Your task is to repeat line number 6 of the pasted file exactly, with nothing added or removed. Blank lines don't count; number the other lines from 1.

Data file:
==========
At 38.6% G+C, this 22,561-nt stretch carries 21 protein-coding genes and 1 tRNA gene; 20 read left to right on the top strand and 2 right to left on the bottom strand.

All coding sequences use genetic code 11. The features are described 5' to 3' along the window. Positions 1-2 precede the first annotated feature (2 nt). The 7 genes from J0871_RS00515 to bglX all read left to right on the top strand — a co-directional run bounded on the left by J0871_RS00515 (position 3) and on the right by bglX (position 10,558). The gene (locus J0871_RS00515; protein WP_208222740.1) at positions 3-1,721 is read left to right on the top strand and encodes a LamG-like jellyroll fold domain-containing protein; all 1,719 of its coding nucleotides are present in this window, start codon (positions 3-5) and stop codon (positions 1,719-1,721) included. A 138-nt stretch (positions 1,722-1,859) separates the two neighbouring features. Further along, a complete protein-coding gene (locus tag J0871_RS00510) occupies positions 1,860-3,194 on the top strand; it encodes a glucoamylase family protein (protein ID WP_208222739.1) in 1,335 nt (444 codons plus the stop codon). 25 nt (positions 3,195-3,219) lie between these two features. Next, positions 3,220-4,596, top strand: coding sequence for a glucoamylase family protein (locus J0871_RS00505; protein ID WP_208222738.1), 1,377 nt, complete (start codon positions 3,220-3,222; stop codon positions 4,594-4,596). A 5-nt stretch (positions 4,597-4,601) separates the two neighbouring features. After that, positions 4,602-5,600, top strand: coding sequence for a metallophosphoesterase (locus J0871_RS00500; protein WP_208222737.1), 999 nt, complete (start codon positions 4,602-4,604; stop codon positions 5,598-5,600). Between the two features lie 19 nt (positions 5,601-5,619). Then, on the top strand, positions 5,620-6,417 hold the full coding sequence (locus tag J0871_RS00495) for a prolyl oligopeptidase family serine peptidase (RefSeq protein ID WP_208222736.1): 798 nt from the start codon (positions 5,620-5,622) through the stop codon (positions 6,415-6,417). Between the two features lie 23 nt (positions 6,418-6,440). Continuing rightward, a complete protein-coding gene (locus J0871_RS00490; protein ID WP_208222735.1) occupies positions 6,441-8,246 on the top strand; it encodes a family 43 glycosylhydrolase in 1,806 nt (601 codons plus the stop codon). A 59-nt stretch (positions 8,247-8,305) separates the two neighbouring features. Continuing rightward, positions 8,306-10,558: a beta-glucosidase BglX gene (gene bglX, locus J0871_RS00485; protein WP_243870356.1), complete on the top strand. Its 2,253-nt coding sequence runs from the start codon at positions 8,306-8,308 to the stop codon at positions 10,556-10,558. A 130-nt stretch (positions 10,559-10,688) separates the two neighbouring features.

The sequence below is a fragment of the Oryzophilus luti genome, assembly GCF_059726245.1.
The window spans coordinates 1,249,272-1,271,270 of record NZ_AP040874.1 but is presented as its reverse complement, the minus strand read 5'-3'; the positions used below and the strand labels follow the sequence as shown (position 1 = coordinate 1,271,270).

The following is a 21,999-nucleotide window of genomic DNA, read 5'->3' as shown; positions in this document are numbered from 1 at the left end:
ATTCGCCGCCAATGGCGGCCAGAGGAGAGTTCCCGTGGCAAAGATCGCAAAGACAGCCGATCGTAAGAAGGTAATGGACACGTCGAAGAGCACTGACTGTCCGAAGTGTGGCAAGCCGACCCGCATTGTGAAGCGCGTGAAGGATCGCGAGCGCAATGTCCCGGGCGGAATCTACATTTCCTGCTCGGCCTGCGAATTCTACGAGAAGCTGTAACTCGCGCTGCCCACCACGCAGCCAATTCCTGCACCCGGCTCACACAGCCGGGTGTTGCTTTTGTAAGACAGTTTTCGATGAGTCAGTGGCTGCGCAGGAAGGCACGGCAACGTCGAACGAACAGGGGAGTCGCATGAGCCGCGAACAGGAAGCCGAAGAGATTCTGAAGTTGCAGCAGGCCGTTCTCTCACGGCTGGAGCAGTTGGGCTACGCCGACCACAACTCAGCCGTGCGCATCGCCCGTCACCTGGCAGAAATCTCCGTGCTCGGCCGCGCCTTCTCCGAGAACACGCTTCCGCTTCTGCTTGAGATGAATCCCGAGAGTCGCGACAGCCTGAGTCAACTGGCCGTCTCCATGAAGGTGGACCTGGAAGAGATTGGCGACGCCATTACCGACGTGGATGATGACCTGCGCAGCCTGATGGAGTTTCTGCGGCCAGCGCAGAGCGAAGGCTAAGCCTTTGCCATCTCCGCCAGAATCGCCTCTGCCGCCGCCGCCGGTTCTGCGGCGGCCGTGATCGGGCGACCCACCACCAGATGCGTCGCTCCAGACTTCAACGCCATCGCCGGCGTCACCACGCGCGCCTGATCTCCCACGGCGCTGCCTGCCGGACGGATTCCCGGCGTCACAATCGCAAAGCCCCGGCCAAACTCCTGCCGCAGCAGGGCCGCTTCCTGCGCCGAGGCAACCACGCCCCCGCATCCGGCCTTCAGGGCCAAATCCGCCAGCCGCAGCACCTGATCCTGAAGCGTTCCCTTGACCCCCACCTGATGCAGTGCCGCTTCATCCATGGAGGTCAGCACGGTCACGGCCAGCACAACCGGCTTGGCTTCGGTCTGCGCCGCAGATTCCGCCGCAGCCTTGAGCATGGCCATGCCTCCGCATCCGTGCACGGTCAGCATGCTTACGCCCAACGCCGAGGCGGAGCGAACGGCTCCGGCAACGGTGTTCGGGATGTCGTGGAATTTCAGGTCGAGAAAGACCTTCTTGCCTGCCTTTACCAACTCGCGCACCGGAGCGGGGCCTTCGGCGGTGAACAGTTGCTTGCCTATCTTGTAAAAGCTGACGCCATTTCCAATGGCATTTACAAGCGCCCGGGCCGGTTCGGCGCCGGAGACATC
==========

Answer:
ATTCGCCGCCAATGGCGGCCAGAGGAGAGTTCCCGTGGCAAAGATCGCAAAGACAGCCGATCGTAAGAAGGTAATGGACACGTCGAAGAGCACTGACTGTCCGAAGTGTGGCAAGCCGACCCGCATTGTGAAGCGCGTGAAGGATCGCGAGCGCAATGTCCCGGGCGGAATCTACATTTCCTGCTCGGCCTGCGAATTCTACGAGAAGCTGTAACTCGCGCTGCCCACCACGCAGCCAATTCCTGCACCCGGCTCACACAGCCGGGTGTTGCTTTTGTAAGACAGTTTTCGATGAGTCAGTGGCTGCGCAGGAAGGCACGGCAACGTCGAACGAACAGGGGAGTCGCATGAGCCGCGAACAGGAAGCCGAAGAGATTCTGAAGTTGCAGCAGGCCGTTCTCTCACGGCTGGAGCAGTTGGGCTACGCCGACCACAACTCAGCCGTGCGCATCGCCCGTCACCTGGCAGAAATCTCCGTGCTCGGCCGCGCCTTCTCCGAGAACACGCTTCCGCTTCTGCTTGAGATGAATCCCGAGAGTCGCGACAGCCTGAGTCAACTGGCCGTCTCCATGAAGGTGGACCTGGAAGAGATTGGCGACGCCATTACCGACGTGGATGATGACCTGCGCAGCCTGATGGAGTTTCTGCGGCCAGCGCAGAGCGAAGGCTAAGCCTTTGCCATCTCCGCCAGAATCGCCTCTGCCGCCGCCGCCGGTTCTGCGGCGGCCGTGATCGGGCGACCCACCACCAGATGCGTCGCTCCAGACTTCAACGCCATCGCCGGCGTCACCACGCGCGCCTGATCTCCCACGGCGCTGCCTGCCGGACGGATTCCCGGCGTCACAATCGCAAAGCCCCGGCCAAACTCCTGCCGCAGCAGGGCCGCTTCCTGCGCCGAGGCAACCACGCCCCCGCATCCGGCCTTCAGGGCCAAATCCGCCAGCCGCAGCACCTGATCCTGAAGCGTTCCCTTGACCCCCACCTGATGCAGTGCCGCTTCATCCATGGAGGTCAGCACGGTCACGGCCAGCACAACCGGCTTGGCTTCGGTCTGCGCCGCAGATTCCGCCGCAGCCTTGAGCATGGCCATGCCTCCGCATCCGTGCACGGTCAGCATGCTTACGCCCAACGCCGAGGCGGAGCGAACGGCTCCGGCAACGGTGTTCGGGATGTCGTGGAATTTCAGGTCGAGAAAGACCTTCTTGCCTGCCTTTACCAACTCGCGCACCGGAGCGGGGCCTTCGGCGGTGAACAGTTGCTTGCCTATCTTGTAAAAGCTGACGCCATTTCCAATGGCATTTACAAGCGCCCGGGCCGGTTCGGCGCCGGAGACATC